Choosing the right voice is vital. Much of a character and its personality traits can be quickly established by the performance of the actor behind the drawings thereby taking a huge load off the animator. If the real-life actor who is supplying the voice to your drawings understands the part, they can very often make significant contributions to a scene through ad libs and asides that are always ‘in character’. If you have given your character something to do during the delivery of their dialogue, you must inform the voice talent. If your character is doing some action that requires effort, for example, that physical strain should be reflected in the delivery of the line.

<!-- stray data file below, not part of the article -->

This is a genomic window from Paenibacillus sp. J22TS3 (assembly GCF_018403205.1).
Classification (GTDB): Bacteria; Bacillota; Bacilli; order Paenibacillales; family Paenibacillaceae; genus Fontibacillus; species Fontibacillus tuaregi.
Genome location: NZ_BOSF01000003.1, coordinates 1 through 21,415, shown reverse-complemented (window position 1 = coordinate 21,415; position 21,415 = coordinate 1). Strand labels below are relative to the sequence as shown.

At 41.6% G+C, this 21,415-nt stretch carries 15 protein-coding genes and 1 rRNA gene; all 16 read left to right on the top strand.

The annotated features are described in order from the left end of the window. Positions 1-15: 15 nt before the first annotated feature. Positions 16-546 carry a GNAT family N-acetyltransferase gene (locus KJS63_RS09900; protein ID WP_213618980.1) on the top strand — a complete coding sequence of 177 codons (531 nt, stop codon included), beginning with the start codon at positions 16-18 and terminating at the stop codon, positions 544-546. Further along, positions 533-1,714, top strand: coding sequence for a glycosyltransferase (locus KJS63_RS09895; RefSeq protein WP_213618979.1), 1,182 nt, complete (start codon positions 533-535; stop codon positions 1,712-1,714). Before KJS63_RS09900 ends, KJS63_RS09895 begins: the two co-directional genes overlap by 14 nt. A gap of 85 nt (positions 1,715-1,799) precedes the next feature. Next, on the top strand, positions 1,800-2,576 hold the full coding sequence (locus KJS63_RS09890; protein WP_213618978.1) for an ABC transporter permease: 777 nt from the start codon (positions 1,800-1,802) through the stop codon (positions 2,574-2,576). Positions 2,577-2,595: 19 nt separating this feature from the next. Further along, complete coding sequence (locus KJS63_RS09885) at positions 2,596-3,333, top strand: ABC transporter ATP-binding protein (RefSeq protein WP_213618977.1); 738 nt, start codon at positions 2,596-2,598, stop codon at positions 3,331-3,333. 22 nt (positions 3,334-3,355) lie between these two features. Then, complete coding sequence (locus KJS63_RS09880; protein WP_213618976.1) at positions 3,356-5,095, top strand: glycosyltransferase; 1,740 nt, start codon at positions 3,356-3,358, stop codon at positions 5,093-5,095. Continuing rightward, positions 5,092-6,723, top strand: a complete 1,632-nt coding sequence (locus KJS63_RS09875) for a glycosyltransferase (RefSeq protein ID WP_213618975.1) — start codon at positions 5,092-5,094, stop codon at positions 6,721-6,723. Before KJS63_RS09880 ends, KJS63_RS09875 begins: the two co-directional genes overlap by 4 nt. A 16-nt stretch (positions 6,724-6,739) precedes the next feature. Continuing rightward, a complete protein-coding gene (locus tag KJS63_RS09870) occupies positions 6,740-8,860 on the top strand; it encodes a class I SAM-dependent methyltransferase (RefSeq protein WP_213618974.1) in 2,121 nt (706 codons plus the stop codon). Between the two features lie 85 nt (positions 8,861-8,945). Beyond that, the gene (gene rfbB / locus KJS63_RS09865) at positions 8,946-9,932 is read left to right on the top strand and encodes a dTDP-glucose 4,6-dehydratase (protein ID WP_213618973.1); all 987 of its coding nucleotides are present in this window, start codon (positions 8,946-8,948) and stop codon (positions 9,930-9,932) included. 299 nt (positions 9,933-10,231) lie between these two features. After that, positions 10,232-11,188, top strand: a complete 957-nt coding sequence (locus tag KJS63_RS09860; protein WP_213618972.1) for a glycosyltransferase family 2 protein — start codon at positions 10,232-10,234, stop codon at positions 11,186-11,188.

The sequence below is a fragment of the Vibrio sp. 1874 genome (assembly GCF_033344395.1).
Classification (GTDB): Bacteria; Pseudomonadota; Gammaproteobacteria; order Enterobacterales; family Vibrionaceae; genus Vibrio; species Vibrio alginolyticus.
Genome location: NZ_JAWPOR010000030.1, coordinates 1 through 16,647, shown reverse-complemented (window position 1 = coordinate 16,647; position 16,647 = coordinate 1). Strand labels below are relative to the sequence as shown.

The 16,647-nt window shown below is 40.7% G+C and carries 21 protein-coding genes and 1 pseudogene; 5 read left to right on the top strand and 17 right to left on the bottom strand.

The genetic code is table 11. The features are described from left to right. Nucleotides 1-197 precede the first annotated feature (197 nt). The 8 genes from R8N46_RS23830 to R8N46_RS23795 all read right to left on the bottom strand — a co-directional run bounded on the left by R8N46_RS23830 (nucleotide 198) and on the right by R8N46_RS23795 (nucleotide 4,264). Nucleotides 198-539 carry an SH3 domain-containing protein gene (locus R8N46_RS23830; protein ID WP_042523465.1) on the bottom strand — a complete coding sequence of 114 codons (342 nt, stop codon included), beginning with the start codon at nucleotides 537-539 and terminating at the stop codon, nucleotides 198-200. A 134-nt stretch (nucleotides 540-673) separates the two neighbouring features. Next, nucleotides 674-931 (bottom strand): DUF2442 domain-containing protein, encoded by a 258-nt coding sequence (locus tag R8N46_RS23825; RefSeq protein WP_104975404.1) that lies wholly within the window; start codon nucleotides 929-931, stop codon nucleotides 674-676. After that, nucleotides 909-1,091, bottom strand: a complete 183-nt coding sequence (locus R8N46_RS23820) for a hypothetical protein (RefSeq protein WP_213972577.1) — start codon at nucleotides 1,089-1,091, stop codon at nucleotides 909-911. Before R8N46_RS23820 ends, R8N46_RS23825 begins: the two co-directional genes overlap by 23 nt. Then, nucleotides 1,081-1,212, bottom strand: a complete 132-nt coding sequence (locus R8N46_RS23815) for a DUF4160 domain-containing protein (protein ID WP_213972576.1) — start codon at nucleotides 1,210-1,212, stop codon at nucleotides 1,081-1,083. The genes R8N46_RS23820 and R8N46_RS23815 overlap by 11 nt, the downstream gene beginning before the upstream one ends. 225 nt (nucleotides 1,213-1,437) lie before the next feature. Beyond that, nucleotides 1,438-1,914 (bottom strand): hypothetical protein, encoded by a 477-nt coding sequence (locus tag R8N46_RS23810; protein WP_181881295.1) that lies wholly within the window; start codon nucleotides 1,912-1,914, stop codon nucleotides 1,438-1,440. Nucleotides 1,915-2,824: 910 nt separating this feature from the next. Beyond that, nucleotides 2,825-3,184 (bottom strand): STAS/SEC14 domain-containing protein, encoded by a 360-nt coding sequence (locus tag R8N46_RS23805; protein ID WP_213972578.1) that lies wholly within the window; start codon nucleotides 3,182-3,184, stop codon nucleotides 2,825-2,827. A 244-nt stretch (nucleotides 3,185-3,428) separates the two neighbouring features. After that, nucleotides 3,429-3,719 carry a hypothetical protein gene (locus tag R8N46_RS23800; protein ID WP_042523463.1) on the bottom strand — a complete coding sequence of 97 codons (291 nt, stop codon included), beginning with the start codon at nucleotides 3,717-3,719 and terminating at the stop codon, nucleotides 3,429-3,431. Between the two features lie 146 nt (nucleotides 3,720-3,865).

Just as the designs for any ensemble of animated characters should look distinctive, so should their voices. Heavy, lightweight, male, female, husky, smooth or accented voices are some of the dialogue textures that need to be considered when thinking about animated characters. Using professional talent who can tune and time their performance to the animator’s requirements usually pays dividends. It is immensely inspiring to animate to a well acted and delivered dialogue. It is interesting that if you ask practicing animators about what they actually do, most will describe themselves as actors whose on-camera performance is realised through their craft.